Abstract| Volume 14, ISSUE 4, SUPPLEMENT , S24, April 2013

The prevalence and mediators of suicidal ideation in patients with chronic con-cancer pain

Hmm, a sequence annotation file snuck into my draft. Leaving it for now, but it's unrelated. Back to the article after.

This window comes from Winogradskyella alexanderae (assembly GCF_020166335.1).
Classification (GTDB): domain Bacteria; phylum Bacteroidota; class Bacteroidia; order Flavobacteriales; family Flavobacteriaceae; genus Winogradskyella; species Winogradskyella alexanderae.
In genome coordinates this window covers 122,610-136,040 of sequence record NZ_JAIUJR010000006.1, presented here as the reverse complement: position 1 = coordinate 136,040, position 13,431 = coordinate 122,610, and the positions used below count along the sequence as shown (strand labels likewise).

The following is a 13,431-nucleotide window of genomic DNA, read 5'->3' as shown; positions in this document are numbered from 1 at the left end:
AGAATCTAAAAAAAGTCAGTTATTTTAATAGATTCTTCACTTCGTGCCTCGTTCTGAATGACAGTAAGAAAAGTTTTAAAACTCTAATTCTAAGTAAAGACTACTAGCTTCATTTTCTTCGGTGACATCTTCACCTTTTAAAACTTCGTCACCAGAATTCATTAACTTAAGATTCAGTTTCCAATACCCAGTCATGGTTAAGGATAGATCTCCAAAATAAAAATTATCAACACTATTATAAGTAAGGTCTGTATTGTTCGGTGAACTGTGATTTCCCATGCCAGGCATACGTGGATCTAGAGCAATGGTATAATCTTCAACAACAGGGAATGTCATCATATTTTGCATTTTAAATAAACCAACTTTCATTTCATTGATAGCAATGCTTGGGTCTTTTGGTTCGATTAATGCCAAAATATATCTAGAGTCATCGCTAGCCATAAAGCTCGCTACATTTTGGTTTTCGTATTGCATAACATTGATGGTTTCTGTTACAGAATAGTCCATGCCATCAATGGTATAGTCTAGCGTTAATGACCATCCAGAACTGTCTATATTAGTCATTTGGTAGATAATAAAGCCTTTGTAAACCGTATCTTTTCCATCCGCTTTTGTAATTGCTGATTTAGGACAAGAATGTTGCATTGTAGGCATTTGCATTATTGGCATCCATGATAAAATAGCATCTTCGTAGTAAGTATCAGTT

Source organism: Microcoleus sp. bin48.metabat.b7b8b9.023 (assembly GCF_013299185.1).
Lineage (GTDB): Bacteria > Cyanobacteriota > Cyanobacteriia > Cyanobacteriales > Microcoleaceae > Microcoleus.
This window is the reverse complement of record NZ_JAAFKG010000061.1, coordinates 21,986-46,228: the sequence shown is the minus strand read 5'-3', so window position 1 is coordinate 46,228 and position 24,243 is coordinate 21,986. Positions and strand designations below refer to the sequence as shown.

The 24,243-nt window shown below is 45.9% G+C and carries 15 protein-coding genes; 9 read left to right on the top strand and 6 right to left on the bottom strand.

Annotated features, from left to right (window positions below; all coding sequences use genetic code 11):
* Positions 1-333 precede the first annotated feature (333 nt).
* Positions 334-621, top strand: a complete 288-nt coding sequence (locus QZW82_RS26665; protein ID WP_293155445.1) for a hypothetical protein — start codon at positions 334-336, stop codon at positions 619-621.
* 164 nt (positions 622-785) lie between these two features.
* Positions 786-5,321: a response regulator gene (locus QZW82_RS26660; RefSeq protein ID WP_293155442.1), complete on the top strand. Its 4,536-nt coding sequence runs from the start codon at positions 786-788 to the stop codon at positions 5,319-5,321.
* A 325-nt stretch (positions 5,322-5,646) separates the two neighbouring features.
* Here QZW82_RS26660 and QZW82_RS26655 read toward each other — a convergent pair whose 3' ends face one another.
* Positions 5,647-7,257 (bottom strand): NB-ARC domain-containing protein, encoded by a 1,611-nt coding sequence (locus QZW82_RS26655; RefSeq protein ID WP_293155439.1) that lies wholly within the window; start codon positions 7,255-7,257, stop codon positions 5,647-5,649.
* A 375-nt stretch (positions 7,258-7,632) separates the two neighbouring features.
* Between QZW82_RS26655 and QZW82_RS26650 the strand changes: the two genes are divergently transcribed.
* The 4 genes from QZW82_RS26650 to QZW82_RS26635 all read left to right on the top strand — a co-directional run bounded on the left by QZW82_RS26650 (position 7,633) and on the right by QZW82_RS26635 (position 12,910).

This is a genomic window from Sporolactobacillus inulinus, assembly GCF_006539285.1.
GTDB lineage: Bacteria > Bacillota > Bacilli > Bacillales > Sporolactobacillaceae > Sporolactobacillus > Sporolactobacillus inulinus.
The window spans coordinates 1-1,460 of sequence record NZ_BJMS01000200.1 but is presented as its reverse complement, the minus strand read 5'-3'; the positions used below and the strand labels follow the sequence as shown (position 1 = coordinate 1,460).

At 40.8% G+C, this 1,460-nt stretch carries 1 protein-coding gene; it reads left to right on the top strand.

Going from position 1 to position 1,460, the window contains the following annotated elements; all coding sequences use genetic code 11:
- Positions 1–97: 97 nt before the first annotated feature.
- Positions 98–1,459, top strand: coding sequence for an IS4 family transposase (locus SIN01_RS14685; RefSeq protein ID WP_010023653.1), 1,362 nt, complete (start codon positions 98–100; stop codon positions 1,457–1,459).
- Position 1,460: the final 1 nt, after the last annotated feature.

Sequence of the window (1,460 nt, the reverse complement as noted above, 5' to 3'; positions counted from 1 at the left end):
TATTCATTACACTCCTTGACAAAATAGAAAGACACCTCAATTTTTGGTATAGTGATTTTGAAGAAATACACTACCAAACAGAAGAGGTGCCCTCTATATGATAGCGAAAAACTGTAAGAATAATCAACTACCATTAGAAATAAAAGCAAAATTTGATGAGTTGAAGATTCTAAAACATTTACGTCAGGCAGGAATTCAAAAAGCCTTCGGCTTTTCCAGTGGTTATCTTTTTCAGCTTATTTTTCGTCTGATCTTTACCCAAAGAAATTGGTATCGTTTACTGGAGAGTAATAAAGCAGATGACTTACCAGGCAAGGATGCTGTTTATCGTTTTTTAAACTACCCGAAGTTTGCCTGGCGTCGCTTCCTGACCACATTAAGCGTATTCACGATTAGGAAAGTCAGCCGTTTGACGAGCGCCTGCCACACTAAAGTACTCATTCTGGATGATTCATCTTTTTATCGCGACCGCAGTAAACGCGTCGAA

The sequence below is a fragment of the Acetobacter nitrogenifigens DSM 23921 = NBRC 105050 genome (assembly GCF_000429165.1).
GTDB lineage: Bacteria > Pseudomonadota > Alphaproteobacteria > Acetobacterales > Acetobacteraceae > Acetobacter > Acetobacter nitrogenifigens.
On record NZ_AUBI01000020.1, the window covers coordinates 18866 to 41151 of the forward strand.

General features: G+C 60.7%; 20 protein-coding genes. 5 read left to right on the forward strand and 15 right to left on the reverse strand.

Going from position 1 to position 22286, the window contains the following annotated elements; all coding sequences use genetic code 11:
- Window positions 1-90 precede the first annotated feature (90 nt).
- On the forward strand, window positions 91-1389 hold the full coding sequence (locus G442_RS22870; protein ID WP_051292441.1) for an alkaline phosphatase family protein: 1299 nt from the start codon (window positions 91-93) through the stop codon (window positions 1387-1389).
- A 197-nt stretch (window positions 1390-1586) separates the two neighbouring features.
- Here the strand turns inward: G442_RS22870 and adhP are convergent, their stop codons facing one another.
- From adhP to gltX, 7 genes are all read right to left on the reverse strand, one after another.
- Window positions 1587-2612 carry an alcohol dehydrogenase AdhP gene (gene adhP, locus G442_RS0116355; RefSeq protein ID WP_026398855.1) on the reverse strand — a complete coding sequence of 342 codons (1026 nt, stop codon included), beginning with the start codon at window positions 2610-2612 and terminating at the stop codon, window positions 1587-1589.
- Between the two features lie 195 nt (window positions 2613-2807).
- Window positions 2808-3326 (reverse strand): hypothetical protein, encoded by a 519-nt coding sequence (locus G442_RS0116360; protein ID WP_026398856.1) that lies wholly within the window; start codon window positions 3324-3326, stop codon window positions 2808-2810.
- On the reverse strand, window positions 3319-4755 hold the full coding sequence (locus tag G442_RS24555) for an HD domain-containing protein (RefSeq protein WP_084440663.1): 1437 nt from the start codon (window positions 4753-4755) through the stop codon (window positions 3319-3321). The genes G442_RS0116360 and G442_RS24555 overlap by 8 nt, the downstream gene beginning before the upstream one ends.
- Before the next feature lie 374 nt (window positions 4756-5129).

There is growing concern regarding the epidemic of “unintentional” opioid-related overdoses. However, depression is a common comorbidty with chronic pain with prevalence ranging from 25% to over 80 % depending on the population sampled. There is a moderate level of published evidence suggesting a high prevalence of suicidal ideation (SI) in pain patients. Several risk factors identified as potential mediators include pain location (low back and diffuse), co-occurring insomnia, high pain intensity and long duration. Many of the studies have methodological weaknesses such as small sample size not allowing for stratification, retrospective study design or possible sampling bias. The specific aim of this study was to assess the prevalence of suicidal ideation and identify potential mediators in a large sample (466) of patients with chronic non cancer pain (CNCP). The study design was a retrospective chart review of 466 patients with CNCP treated in a behaviorally based pain program. Data collected included the Brief Pain Inventory, Beck Depression Inventory-Fast Screen for Medical Patients, demographics and results of an independent psychological evaluation. Results indicated a high rate of SI (20%). Logistic regression analysis revealed that history of sexual/ physical abuse (Beta=0.825; p<0.020; OR=2.657 [95% CI=1.447-4.877]), family history of depression (Beta=0.471; p<0.006; OR= 1.985 [95% CI= 1.234-3.070]) and being socially withdrawn (Beta=0.482; p< 0.001; OR= 2.226 [95% CI= 1/413-3.505]) were predictive of SI. These results are consistent with the interpersonal theory of suicide suggesting that social isolation is one factor in predicting suicidal ideation. Family history of depression and personal history of abuse may make certain patients more vulnerable to the effect of chronic pain and increase the risk of suicidal ideation. Developing sensitive measures of risk for suicide in this patient population is discussed. Future research needs to include prospective studies in the general population.